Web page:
There are many reasons the transition has been less than ideal. One of them, however, has to laid at the feet of our former AD. Based on some accounts, including RR's interview with Album (one of the few freep pieces I've read in the past year), it appears little was done after the RR hire to bring him up to speed on Michigan's culture, traditions, etc., which inevitably caused some of the bumps along the way. I'm not saying that all our tales of woe in the past three years can be traced back to Martin, but given what a high profile hire it was, you'd think the department would have done everything and more to make sure the transition went smoothly. I know, coulda shoulda woulda.
I think where UofM did a bad job was failing to prep RR for media exposure; but not educating him on the culture/traditions? That's a reach. I imagine he would have either researched a bit about the place he was interviewing (as do most job candidates) or maybe heard a thing or two about the winningest program in history.
I can't believe RR complained about that. Do you have a link?
go back and take a look at the stats...it took Harbaugh until this year (3 full years) before he put together an even "competent" defense. RR has beaten his defense every year until this year on most statistics.
We all know Jim harbaugh makes defenses amazing just by arriving on campus. Look what he did with Stanford. Everyone says his defenses are really good because he likes smashmouth football and I will believe them without looking at any data. Wait, what?
We need to teach RichRod how to use it.
That's a valuable idea in the Midwest. Look at how much mileage Dantonio has gotten out of it. His little BSDM partner Drew Sharp truly believes that Dantonio's defense wants to HIT YOU IN THE MOUTH.
Rich Rod = offensive super genius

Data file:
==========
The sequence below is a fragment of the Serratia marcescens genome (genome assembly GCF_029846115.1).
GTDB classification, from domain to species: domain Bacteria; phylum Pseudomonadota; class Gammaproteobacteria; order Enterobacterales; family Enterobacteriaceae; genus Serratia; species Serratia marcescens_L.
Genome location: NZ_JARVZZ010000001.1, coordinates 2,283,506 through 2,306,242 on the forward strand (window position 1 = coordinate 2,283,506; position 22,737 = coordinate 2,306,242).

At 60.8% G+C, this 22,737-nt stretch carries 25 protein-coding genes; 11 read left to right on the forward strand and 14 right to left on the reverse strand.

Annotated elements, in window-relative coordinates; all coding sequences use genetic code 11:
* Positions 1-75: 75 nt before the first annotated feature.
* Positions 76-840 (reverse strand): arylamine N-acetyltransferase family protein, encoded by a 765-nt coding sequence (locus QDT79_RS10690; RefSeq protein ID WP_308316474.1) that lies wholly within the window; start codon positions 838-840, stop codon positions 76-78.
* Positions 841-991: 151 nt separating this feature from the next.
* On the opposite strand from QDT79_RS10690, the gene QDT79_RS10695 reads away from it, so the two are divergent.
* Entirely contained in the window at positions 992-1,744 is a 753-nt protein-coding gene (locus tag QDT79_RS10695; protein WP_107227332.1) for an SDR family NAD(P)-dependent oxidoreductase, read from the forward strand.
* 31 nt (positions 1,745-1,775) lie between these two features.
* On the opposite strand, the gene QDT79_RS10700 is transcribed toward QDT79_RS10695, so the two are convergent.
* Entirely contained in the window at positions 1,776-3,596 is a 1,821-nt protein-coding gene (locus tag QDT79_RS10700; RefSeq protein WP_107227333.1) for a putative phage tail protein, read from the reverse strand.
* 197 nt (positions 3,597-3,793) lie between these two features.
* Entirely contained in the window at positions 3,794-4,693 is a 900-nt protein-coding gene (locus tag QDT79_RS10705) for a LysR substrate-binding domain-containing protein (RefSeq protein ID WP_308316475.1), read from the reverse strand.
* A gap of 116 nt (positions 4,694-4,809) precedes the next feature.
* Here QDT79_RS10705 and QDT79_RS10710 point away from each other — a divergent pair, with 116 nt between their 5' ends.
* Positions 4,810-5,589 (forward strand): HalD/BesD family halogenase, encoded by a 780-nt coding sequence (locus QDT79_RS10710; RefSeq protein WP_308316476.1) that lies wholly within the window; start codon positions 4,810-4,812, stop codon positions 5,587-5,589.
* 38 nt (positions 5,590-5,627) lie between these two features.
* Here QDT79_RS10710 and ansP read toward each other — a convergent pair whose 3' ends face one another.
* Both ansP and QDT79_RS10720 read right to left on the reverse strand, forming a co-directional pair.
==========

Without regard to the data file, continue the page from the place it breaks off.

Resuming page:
Harbaugh = defensive super genius
I vote Harbaugh for new DC!
...only in a fantasy world
...does a huge number of people around here insist there were program damaging issues in Lloyd's last few years? The man AVERAGED 10 wins in his last two seasons (I would hate to have that kind of program) and left future NFL players such as Mallett, Manningham, Boren, Brown, Graham, Mesko, Trent for the next guy. Not to mention excellent college players like Arrington, Taylor, Warren, etc.
RR created the mess he's in by running good players out of town and scrambling to replace them instead of focus on true needs. This catastrophe did not need to happen. Smart football coaches like Urban Meyer don't run first round draft picks out of town just because they aren't identical to their last QBs. The great ones adapt and win. Like going with Chris Leak and playing a passing spread, even with a Heisman Trophy winning QB perfect for his system sitting on the bench learning the offense. Transitions do not have to be this difficult. What would have been wrong with playing a Kelly-style passing spread for three years with a red-shirt sophomore Denard winning a Heisman in 2011, a la Tebow?
Because there were?
Recruiting had declined Rodriguez was not the only one with player retention issues. There were issues recruiting the defensive side of the ball.
I'm a bit blown away by people looking back on the later Carr years like they were this amazing time. People were calling for his head after 2005. Take a look at the start of 2007 and you could see MIchigan was having issues. Defensive issues even, which would become more apparent in the future years.
You can choose to believe Mallet was going to stay at Michigan and that RichRod "ran him off" you want. I don't believe that's the case from everything I've been told.